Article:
How I Learned to Care for the Homeless
At the end of 2013 I made the stupidest mistake of my life. I wrote an arrogant post on Facebook shunning the drug dealers, mentally ill, prostitutes, and the homeless people on Market Street in San Francisco. I was insensitive, made over-reaching generalizations, and didn’t do justice to a homeless system that a lot of good people have devoted their lives to.
The experience turned my world upside down as I struggled with the shame that comes with letting down thousands of friends, family, and my startup peers. From that humble place I spent the last year educating myself on homelessness, social issues, and everything in between. Along the way I challenged a lot of my fundamental viewpoints and came out the other side a different man than where I started.
In my own research into the causes of homelessness, I learned that homelessness is not a choice. I read about the struggles. I came across data that showed over 50% of the homeless were living a normal functional life within the past year. I learned that homelessness is something that can happen to almost anyone among the 60% of the population who lives paycheck to paycheck. I learned that the homeless community was not so far from you or me.
Through volunteering with the Downtown Streets Team, I saw a side of the homeless community trying to do whatever it takes to fight their way off the streets. Here I found friendly, kind, respectful, everyday people, eager for work, supportive of each other, filled with love and hope. They helped show me the community side of the homeless community. And here, around these humble people who were willing to clean the streets at 6am for basic needs vouchers, I realized that this is the only opportunity available. I quickly learned there isn’t nearly enough job opportunities, housing options, or government funding to protect people from sliding to rock bottom. That’s why it’s up to us to create it.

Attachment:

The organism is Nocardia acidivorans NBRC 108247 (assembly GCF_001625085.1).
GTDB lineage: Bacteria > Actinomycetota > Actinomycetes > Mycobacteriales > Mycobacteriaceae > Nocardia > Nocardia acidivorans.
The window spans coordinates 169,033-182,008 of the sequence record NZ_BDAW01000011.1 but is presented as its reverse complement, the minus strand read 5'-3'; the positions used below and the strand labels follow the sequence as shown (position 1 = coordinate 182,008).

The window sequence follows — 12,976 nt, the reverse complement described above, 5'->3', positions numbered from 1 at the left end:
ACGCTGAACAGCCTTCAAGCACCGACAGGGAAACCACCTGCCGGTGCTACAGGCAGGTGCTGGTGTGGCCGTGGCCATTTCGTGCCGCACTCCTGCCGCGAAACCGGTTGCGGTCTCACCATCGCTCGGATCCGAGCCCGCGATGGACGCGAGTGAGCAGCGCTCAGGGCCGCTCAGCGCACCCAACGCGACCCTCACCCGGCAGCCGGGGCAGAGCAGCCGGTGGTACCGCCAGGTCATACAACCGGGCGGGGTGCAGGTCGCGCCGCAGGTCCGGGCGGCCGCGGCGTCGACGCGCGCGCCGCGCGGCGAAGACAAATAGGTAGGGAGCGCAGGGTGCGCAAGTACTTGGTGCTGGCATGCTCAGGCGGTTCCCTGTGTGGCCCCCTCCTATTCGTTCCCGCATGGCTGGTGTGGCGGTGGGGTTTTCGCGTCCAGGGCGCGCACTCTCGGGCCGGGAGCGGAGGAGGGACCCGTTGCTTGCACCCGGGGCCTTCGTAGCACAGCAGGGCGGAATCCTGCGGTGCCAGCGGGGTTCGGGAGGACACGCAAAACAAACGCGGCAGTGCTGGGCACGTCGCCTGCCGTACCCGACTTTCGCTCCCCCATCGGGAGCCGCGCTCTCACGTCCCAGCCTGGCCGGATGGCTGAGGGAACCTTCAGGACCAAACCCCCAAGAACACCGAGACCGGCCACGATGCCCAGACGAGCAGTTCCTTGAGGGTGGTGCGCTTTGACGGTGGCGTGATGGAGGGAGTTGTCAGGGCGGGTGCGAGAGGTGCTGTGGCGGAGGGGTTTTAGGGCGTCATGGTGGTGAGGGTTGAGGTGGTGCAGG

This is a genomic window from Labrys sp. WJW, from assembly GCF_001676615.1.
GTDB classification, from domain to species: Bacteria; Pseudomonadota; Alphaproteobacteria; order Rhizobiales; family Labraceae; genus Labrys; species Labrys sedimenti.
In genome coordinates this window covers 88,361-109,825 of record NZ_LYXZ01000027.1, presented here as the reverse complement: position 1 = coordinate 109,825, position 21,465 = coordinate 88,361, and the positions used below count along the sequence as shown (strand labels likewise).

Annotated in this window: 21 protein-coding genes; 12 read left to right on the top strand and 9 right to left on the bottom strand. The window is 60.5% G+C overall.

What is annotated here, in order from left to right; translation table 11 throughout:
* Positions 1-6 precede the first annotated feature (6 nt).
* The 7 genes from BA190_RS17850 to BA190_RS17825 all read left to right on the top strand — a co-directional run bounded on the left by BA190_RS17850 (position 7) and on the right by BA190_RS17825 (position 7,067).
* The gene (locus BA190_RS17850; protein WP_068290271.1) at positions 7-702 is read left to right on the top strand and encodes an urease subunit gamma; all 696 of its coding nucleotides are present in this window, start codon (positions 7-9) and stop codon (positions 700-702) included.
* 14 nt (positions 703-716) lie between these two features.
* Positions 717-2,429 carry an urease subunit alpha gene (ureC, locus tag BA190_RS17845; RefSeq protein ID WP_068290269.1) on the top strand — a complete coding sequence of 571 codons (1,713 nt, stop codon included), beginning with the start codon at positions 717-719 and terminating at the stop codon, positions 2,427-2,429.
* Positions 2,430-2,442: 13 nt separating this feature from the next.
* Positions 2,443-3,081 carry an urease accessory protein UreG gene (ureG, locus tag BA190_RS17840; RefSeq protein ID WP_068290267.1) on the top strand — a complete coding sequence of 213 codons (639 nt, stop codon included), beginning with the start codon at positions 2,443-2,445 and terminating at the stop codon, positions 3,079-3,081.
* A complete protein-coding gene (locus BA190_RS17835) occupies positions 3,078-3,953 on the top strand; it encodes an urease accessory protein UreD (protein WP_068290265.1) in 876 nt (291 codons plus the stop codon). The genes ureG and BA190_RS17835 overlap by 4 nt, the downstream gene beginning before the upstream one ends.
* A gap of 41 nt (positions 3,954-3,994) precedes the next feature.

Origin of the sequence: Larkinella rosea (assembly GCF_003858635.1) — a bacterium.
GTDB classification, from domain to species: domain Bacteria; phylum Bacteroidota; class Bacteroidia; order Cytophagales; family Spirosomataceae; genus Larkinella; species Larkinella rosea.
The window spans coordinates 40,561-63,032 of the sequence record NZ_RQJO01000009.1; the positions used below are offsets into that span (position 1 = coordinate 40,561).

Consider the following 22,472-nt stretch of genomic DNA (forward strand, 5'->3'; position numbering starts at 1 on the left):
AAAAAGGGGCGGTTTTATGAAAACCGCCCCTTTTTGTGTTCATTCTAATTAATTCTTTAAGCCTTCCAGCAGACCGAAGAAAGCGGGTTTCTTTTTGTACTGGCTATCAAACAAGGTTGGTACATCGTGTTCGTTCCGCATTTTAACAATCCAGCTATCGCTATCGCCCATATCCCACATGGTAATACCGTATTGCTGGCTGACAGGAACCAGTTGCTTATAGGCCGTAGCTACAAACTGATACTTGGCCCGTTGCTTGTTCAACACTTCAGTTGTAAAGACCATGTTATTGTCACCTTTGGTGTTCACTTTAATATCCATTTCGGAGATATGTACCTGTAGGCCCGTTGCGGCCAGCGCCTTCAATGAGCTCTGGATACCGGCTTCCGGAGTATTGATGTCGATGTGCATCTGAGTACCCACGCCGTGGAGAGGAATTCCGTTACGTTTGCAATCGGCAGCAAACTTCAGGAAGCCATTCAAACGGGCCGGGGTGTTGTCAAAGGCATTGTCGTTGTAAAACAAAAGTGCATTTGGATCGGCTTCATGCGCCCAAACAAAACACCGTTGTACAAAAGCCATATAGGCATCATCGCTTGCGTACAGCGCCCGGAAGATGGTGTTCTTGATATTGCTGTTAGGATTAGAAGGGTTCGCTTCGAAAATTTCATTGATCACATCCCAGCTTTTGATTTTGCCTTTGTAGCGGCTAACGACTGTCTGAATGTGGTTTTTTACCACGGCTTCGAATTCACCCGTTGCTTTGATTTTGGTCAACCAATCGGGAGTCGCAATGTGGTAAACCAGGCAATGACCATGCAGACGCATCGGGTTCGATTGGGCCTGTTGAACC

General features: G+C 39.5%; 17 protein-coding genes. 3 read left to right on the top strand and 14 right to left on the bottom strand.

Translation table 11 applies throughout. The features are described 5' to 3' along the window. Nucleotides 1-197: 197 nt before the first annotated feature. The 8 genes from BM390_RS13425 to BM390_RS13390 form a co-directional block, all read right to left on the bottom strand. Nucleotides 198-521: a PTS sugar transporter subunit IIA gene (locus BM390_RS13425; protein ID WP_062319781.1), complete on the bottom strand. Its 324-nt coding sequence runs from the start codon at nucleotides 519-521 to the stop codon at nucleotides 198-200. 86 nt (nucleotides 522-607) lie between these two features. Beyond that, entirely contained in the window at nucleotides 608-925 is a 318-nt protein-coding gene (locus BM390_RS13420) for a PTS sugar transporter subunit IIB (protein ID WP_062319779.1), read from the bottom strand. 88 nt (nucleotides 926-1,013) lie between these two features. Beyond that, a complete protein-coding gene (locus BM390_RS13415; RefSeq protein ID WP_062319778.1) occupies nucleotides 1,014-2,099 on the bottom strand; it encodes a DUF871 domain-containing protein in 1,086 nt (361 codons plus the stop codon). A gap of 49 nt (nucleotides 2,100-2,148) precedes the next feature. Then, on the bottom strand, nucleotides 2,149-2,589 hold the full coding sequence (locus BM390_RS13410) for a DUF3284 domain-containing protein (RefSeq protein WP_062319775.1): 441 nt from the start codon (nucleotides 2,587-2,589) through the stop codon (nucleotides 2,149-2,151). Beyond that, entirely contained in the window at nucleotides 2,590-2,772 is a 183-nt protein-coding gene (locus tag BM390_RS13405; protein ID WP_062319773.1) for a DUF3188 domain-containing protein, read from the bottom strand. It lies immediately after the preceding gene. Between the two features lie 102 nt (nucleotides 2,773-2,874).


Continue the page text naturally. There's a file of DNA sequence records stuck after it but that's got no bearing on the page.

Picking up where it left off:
I spent many angry, sleepless nights feeling victimized by the media for making me out to be a monster. Eventually, I realized I had to give up feeling like a victim and to take responsibility for everything that had happened to me. I realized that I had to make amends if I wanted to move forward. I had to find a way to give back. That’s what led me to spend hundreds of hours learning about homelessness and volunteering with community organizations, and gradually the anger and bitterness disappeared. In its place, I found hope that the city could work together to make housing the homeless a reality.
That’s why I’m partnering with experts in their respective field to organize a citywide town hall, where we’ll showcase new initiatives to help the homeless that our community can rally around.
Join me on March 11th for the Town Hall to #EndHomelessness. Join me in believing it’s possible to provide housing and services to 100% of our homeless and to help those of us who have fallen on hard times get back on their feet.
Bukowski once said, “As long as you have a cube, you can make something happen with your life, but without those four walls and a roof, you’re just gonna end up as nothing.” That’s what I fight for now. The chance for everyone to have their cube. The chance for everyone to be something.